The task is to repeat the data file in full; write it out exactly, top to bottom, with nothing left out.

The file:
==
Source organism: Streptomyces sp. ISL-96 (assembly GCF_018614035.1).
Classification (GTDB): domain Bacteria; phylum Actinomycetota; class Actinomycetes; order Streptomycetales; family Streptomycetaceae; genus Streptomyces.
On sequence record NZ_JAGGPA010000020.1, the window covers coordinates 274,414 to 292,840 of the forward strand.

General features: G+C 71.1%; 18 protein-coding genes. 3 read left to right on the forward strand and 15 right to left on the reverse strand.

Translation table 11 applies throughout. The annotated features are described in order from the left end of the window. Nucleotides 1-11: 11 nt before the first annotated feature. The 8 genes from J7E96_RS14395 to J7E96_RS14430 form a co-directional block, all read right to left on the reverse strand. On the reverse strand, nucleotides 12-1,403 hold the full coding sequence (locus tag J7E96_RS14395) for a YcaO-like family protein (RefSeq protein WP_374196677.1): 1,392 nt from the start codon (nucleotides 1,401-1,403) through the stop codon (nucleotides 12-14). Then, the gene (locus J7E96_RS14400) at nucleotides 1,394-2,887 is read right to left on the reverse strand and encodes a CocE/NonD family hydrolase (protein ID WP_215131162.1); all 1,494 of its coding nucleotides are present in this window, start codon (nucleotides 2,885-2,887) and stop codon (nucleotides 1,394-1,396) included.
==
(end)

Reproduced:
Source organism: Streptomyces sp. ISL-96 (assembly GCF_018614035.1).
Classification (GTDB): domain Bacteria; phylum Actinomycetota; class Actinomycetes; order Streptomycetales; family Streptomycetaceae; genus Streptomyces.
On sequence record NZ_JAGGPA010000020.1, the window covers coordinates 274,414 to 292,840 of the forward strand.

General features: G+C 71.1%; 18 protein-coding genes. 3 read left to right on the forward strand and 15 right to left on the reverse strand.

Translation table 11 applies throughout. The annotated features are described in order from the left end of the window. Nucleotides 1-11: 11 nt before the first annotated feature. The 8 genes from J7E96_RS14395 to J7E96_RS14430 form a co-directional block, all read right to left on the reverse strand. On the reverse strand, nucleotides 12-1,403 hold the full coding sequence (locus tag J7E96_RS14395) for a YcaO-like family protein (RefSeq protein WP_374196677.1): 1,392 nt from the start codon (nucleotides 1,401-1,403) through the stop codon (nucleotides 12-14). Then, the gene (locus J7E96_RS14400) at nucleotides 1,394-2,887 is read right to left on the reverse strand and encodes a CocE/NonD family hydrolase (protein ID WP_215131162.1); all 1,494 of its coding nucleotides are present in this window, start codon (nucleotides 2,885-2,887) and stop codon (nucleotides 1,394-1,396) included.